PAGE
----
Fregosi had the ego of a man who was an excellent major league infielder, six times an All-Star, and he had an unfailing affection for anyone who understood the business and respected the people who worked in it. You did not have to pretend or cover for people, though - the truth was fine, provided it was delivered without malice. Because Fregosi was like most old-time baseball people - he liked the truth.
He was an imposing figure, physically and conversationally. If he did not deem you to be serious, his responses to even harmless questions could be disparaging if they were not intimidating. But it was complicated.
Mostly, Fregosi would sit behind the desk in his office before games, glasses perched on the end of his nose, wearing a T-shirt and baseball pants that might or might not have been buttoned up, fiddling with a lineup or a newspaper, and talking baseball. It was different from today, when most interactions with a manager involve audio recorders and interrogations. Those days were more about notepads and conversations - and Fregosi would be beyond candid when he was surrounded by people who were in his circle of trust. That was pretty much the beat guys covering the team and a couple of others.
Off-the-record and on-the-record were a tricky navigation sometimes - except when it was obvious, such as when he profanely disparaged one of his players. (Then there was the time he got caught profanely disparaging WIP Radio and the people who listened to it during one of those sessions, which resulted in insincere apologies all around.)
Anyway, the sessions were less for news than they were for insight - again, because Fregosi was comfortable with the truth, and wanted people sincerely trying to understand what was going on to have the benefit of his experience.
I was a young columnist then, well behind Stan Hochman and Bill Conlin in the baseball pecking order at the Daily News. On a good day, I might have been on the periphery of the circle of trust. But I heard a lot of the stories later on and envied the relationship. For a reporter, there is nothing like being on the inside of a big story - and the 1993 Phillies were the biggest story around, a one-shot wonder that took off in the first weeks of April and never re-entered the atmosphere until late on an October Saturday night in Toronto.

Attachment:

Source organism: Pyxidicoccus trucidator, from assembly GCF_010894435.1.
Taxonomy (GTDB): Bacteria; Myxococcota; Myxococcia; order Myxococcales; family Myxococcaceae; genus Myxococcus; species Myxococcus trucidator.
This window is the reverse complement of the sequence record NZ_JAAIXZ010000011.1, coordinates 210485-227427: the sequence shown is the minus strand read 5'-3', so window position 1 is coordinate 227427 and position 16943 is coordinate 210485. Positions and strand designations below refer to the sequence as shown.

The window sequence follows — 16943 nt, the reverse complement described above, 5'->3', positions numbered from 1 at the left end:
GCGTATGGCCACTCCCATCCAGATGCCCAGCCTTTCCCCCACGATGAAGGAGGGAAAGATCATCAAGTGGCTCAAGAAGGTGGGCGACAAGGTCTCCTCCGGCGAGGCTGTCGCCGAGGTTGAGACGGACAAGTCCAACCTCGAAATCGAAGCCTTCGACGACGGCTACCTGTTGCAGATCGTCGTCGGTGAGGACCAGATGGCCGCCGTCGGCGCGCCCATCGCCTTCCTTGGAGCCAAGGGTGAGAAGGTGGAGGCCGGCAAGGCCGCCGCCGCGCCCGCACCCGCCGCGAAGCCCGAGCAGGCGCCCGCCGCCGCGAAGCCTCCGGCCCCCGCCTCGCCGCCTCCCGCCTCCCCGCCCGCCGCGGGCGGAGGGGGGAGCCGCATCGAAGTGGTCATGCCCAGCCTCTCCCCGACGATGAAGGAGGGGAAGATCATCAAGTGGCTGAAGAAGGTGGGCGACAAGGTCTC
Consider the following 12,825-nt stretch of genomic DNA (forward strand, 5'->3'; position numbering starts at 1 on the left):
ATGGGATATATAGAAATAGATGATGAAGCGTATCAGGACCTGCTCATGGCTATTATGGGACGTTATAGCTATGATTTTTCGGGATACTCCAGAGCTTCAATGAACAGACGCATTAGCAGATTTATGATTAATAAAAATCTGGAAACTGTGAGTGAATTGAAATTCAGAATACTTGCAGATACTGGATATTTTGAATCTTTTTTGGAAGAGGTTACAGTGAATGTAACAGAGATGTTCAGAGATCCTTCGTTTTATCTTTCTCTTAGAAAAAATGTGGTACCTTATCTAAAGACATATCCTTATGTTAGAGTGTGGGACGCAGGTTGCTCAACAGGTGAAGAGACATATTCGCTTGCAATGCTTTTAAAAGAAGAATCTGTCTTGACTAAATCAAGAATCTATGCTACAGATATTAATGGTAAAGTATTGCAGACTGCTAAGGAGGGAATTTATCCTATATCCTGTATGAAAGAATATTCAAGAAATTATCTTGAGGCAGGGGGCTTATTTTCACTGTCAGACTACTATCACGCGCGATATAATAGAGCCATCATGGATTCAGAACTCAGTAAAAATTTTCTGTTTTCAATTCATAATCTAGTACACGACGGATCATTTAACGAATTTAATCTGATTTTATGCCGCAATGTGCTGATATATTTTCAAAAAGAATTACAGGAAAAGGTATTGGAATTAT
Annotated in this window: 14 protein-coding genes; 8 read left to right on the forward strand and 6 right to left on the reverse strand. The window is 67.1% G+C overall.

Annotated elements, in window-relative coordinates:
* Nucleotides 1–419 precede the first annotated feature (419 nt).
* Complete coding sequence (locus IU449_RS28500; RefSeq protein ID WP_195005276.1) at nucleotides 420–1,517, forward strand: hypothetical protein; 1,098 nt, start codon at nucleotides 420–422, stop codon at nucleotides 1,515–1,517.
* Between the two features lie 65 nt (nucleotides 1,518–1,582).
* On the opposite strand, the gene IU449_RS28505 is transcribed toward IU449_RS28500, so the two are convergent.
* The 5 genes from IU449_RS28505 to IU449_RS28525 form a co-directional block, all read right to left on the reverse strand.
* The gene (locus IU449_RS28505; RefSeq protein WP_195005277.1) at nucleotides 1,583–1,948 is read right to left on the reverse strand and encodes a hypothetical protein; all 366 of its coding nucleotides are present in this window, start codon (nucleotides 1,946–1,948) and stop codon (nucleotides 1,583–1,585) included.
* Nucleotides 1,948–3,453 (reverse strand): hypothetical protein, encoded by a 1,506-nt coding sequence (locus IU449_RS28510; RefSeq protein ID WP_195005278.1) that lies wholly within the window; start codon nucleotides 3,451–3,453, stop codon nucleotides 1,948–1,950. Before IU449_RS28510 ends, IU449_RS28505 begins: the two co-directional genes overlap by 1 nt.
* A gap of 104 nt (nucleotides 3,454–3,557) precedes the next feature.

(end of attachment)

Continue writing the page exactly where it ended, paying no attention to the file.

The truth about that 1993 team was that talent mattered but that chemistry mattered, too. That was Fregosi's quadratic equation. He knew he had the ability to win if the wild personalities on his team could stay focused, and in Darren Daulton and a couple of others, he had players who could insist upon that focus in a way a manager never could. Because he played, Fregosi knew a manager's limitations. Even though he had an outsized personality of his own, and could kick ass when called upon, Fregosi was secure enough to know that the best way to handle the taming of this wild bunch was for Daulton and a few others to do the taming. And so it happened, the whole Macho Row persona and everything that followed.
Everything: division title; upset win over Atlanta in the NLCS; World Series against Toronto. Game 4 was the killer, a 15-14 bullpen implosion that filled a long, drizzly night Veterans Stadium. That was the game in which a guy in the 700 level had a sign that read, "Will pitch middle relief for food."
Curt Schilling was the Game 5 starter the next night. Fregosi was asked whether he would stick with Schilling "until his arm fell off." Fregosi paused, laughed, and answered with one word: "Probably." And he did, and the series was extended another day.
Game 6, as we all know, ended with Joe Carter's home run into the leftfield seats. The criticism of how Fregosi handled the bullpen would come later, and persist - not that he ever wavered. But after that game, after the brave interviews and all of the rest, a few members of the circle of trust were in his office when Fregosi opened a bottle and consoled whoever came in and maybe cried a little himself.
Try to picture the scene. It sums up the man.
On Twitter: @theidlerich